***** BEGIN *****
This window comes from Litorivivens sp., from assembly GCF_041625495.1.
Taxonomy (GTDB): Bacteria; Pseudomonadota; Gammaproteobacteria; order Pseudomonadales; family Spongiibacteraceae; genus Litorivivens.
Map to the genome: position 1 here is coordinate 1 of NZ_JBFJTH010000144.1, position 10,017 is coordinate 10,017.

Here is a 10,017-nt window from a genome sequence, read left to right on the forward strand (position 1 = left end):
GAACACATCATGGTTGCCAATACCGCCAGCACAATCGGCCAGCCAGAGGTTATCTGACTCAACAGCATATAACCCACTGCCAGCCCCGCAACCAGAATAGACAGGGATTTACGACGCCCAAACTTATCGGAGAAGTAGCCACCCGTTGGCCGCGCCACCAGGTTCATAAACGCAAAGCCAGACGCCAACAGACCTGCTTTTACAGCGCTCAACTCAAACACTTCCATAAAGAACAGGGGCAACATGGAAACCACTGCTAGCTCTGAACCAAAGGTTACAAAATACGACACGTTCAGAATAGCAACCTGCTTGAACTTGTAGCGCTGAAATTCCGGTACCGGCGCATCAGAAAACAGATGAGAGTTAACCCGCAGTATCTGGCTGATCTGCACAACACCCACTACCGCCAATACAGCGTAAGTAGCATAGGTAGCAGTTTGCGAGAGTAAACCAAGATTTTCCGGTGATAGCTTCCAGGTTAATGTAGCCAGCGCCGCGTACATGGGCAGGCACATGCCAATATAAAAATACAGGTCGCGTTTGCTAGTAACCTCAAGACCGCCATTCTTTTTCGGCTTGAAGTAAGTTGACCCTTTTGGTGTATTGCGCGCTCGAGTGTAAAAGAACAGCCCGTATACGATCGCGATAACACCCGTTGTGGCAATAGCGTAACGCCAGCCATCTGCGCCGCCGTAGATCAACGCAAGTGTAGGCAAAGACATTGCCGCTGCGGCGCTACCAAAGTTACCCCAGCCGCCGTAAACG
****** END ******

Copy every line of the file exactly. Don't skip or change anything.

This window comes from Litorivivens sp., from assembly GCF_041625495.1.
Taxonomy (GTDB): Bacteria; Pseudomonadota; Gammaproteobacteria; order Pseudomonadales; family Spongiibacteraceae; genus Litorivivens.
Map to the genome: position 1 here is coordinate 1 of NZ_JBFJTH010000144.1, position 10,017 is coordinate 10,017.

Here is a 10,017-nt window from a genome sequence, read left to right on the forward strand (position 1 = left end):
GAACACATCATGGTTGCCAATACCGCCAGCACAATCGGCCAGCCAGAGGTTATCTGACTCAACAGCATATAACCCACTGCCAGCCCCGCAACCAGAATAGACAGGGATTTACGACGCCCAAACTTATCGGAGAAGTAGCCACCCGTTGGCCGCGCCACCAGGTTCATAAACGCAAAGCCAGACGCCAACAGACCTGCTTTTACAGCGCTCAACTCAAACACTTCCATAAAGAACAGGGGCAACATGGAAACCACTGCTAGCTCTGAACCAAAGGTTACAAAATACGACACGTTCAGAATAGCAACCTGCTTGAACTTGTAGCGCTGAAATTCCGGTACCGGCGCATCAGAAAACAGATGAGAGTTAACCCGCAGTATCTGGCTGATCTGCACAACACCCACTACCGCCAATACAGCGTAAGTAGCATAGGTAGCAGTTTGCGAGAGTAAACCAAGATTTTCCGGTGATAGCTTCCAGGTTAATGTAGCCAGCGCCGCGTACATGGGCAGGCACATGCCAATATAAAAATACAGGTCGCGTTTGCTAGTAACCTCAAGACCGCCATTCTTTTTCGGCTTGAAGTAAGTTGACCCTTTTGGTGTATTGCGCGCTCGAGTGTAAAAGAACAGCCCGTATACGATCGCGATAACACCCGTTGTGGCAATAGCGTAACGCCAGCCATCTGCGCCGCCGTAGATCAACGCAAGTGTAGGCAAAGACATTGCCGCTGCGGCGCTACCAAAGTTACCCCAGCCGCCGTAAACG